The photo is extraordinary. In waters near the Antarctic peninsula, an enormous humpback whale floats on its back, cradling a Weddell seal on its chest and elevating it above the ocean surface. Only moments earlier, the seal was perilously close to becoming dinner for a group of hungry killer whales.
Biologist Robert Pitman snapped the image while on a research expedition in 2009 — but it wasn't the first time he had observed this unusual protective behavior.
Just one week earlier, Pitman, a researcher with the Southwest Fisheries Science Center in the NOAA Fisheries Service in California, saw a pair of humpbacks aggressively confronting killer whales that were circling a lone seal on an isolated ice floe. The humpbacks plowed between the killer whales and the trapped seal, vocalizing and churning the water with their flippers, and shielding the seal until the orcas gave up and swam away. [Daring Duos: Unlikely Animal Friends]
Pitman wrote about both encounters in an article published in the November 2009 issue of the magazine Natural History, but that was only the beginning of a much longer and more in-depth investigation. In a new study, Pitman explores dozens of examples presenting humpback whales as unlikely marine vigilantes, ganging up on predatory killer whales that try to attack other species.
His research analyzed 115 interactions that took place between humpbacks and killer whales, observed by more than 54 individuals — scientists and non-scientists — in ocean locations around the world and spanning 62 years, from 1951 through 2012.
The study found that large and powerful humpback whales, the only whales known to attack orcas, will band together and sometimes travel great distances to interrupt and terminate a killer whale attack, regardless of what type of animal the orca is attacking.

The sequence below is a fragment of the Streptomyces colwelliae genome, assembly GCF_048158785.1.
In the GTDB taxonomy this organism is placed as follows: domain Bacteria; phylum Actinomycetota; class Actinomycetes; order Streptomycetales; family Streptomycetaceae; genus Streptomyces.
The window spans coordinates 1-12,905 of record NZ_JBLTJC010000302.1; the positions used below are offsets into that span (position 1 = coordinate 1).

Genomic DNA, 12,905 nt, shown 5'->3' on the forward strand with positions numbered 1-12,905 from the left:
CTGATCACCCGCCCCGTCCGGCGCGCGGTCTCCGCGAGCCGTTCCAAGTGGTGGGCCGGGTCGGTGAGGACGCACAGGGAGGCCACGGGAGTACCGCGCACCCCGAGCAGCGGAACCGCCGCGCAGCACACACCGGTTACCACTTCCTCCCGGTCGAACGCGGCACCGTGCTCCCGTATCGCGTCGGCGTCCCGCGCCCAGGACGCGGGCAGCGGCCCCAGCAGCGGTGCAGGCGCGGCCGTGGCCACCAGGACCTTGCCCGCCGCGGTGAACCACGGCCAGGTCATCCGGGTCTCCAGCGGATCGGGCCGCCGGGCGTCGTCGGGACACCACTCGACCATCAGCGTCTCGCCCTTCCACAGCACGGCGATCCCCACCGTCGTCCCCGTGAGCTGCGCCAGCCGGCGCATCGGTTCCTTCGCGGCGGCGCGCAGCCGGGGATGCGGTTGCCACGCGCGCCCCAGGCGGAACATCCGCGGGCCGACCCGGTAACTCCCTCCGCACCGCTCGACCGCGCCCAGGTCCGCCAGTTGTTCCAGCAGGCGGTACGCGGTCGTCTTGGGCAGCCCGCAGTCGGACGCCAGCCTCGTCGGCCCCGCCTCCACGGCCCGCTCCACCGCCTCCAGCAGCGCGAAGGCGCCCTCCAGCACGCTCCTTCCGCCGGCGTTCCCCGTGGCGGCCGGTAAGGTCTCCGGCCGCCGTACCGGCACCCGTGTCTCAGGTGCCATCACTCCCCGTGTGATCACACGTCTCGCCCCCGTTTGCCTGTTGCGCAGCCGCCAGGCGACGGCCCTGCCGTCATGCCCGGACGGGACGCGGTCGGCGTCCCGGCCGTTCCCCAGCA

Humpbacks to the rescue
Adult humpbacks usually don't have much to fear from killer whales. Observers' accounts suggested that when killer whales approached humpbacks, they were targeting the more vulnerable calves or juveniles as prey, the study authors wrote.
But humpbacks frequently turned the tables on their would-be attackers. Observers also described numerous reports of humpbacks — alone and in groups — making the first move, approaching killer whales that were already pursuing other prey. Sometimes the orcas' victims were humpback mothers with young calves. But belligerent humpbacks also appeared when orcas pursued other whale species, or even seals and sea lions. The humpbacks would slap their tail flukes and flippers in the water, and make loud "bellowing" sounds to drive the orcas away.
Humpbacks' whale-deterring moves typically lasted for at least one hour and could extend for as long as seven hours, the authors wrote. And according to observers, the whales' intervention often allowed the orcas' prey to escape.
One account in the study described a killer whale attacking a gray whale mother and calf, when "out of nowhere, a humpback whale came trumpeting in." Four more humpbacks shortly followed, which the observer found odd because no humpbacks had been sighted in the area before then. Their timely arrival allowed both calf and mother to flee to safety, the researchers said. [Real-Life 'Zootopia': Mongooses and Warthogs Are Unlikely Pals]
Heeding distress calls